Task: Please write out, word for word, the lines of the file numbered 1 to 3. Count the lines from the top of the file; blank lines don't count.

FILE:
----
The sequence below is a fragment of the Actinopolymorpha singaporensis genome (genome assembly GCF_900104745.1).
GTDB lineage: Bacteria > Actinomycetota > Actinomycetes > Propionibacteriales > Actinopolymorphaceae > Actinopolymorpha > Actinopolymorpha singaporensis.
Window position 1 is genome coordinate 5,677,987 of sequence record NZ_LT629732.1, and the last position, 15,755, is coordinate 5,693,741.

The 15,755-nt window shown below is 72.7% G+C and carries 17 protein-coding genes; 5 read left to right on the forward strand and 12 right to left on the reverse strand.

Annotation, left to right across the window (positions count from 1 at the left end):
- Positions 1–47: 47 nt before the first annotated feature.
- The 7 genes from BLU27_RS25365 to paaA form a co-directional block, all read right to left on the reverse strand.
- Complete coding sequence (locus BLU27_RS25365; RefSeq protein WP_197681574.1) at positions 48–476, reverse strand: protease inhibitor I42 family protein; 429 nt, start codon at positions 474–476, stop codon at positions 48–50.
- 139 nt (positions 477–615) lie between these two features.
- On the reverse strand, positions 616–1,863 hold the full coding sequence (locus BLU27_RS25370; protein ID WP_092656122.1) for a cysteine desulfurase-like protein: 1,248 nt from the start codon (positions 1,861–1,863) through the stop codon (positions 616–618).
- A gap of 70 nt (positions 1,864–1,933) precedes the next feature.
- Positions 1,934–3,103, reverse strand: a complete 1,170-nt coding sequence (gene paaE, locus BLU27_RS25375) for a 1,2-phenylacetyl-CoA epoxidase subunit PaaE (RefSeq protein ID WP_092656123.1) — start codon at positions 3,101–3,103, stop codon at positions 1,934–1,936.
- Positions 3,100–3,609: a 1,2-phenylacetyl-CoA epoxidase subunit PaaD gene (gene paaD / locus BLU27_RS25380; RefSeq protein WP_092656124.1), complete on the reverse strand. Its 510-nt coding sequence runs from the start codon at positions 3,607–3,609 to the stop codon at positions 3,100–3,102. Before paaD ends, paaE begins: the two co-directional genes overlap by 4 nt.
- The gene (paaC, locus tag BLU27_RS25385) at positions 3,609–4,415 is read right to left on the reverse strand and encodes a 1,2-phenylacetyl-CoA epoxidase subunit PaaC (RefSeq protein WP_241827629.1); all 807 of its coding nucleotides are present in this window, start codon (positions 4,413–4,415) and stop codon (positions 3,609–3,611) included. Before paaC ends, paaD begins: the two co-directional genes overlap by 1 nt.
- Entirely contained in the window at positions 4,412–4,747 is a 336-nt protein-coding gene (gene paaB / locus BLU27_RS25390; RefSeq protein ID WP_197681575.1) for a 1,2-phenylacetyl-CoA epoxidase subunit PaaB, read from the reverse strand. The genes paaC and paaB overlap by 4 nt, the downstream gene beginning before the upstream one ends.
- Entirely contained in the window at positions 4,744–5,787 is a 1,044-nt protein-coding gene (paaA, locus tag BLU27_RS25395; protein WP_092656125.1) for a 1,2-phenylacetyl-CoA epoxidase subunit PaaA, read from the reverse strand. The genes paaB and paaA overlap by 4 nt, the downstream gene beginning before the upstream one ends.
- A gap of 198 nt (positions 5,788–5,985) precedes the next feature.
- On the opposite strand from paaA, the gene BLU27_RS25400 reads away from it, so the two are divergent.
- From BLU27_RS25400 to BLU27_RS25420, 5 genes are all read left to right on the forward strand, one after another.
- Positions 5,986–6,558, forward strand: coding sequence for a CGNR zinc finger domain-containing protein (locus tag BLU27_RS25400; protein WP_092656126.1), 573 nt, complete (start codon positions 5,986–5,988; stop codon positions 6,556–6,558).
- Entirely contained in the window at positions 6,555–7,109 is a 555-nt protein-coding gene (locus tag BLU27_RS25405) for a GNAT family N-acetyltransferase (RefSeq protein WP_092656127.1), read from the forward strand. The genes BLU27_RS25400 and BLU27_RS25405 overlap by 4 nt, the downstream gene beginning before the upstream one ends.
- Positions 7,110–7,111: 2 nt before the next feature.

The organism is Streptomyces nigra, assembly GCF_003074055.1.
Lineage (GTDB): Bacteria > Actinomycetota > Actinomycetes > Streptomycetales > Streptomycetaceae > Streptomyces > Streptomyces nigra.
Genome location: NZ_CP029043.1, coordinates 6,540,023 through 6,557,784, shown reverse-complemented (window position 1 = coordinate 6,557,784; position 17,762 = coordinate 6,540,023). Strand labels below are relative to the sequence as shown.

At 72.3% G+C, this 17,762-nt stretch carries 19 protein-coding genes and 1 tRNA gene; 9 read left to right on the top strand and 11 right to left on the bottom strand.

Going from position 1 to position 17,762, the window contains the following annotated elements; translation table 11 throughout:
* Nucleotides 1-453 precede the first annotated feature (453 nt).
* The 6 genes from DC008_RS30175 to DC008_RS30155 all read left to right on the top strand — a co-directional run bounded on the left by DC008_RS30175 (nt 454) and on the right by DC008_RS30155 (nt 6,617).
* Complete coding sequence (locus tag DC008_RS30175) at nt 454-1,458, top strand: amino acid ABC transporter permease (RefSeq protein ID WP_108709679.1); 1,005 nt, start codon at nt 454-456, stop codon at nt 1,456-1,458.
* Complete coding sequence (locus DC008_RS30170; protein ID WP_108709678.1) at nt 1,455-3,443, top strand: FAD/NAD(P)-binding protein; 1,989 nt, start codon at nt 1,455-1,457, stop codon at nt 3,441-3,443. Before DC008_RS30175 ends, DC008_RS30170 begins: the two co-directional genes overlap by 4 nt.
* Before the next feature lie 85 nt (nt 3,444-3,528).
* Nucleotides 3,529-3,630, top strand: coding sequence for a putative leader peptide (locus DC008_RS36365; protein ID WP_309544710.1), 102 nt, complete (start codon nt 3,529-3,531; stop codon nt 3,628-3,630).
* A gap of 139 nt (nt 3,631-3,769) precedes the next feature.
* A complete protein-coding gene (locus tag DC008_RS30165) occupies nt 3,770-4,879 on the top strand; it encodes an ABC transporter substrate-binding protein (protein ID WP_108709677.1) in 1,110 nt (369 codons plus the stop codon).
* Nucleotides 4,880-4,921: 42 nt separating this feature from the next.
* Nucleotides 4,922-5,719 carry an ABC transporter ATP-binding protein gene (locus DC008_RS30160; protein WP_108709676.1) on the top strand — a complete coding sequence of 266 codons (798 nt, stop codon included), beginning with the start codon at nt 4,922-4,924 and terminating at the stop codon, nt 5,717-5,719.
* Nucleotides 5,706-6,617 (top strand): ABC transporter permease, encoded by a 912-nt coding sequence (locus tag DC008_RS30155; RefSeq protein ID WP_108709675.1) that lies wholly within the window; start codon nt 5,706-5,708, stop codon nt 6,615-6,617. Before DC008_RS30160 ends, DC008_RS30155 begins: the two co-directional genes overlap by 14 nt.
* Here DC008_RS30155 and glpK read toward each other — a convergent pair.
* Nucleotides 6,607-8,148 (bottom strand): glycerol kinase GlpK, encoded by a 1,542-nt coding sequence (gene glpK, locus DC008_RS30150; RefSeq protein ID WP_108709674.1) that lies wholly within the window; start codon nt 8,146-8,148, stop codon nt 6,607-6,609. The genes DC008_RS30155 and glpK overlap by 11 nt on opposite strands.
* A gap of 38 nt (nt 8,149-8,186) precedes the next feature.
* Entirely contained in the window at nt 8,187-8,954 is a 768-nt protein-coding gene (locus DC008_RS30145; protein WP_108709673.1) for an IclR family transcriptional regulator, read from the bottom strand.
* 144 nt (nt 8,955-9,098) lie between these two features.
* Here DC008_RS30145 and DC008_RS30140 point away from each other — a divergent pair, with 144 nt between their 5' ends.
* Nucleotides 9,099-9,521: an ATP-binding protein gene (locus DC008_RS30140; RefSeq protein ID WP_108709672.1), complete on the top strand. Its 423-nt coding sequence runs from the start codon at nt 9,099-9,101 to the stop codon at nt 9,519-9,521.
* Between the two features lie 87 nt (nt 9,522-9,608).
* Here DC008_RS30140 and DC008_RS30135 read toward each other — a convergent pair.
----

The sequence below is a fragment of the Actinopolymorpha singaporensis genome (genome assembly GCF_900104745.1).
GTDB lineage: Bacteria > Actinomycetota > Actinomycetes > Propionibacteriales > Actinopolymorphaceae > Actinopolymorpha > Actinopolymorpha singaporensis.
Window position 1 is genome coordinate 5,677,987 of sequence record NZ_LT629732.1, and the last position, 15,755, is coordinate 5,693,741.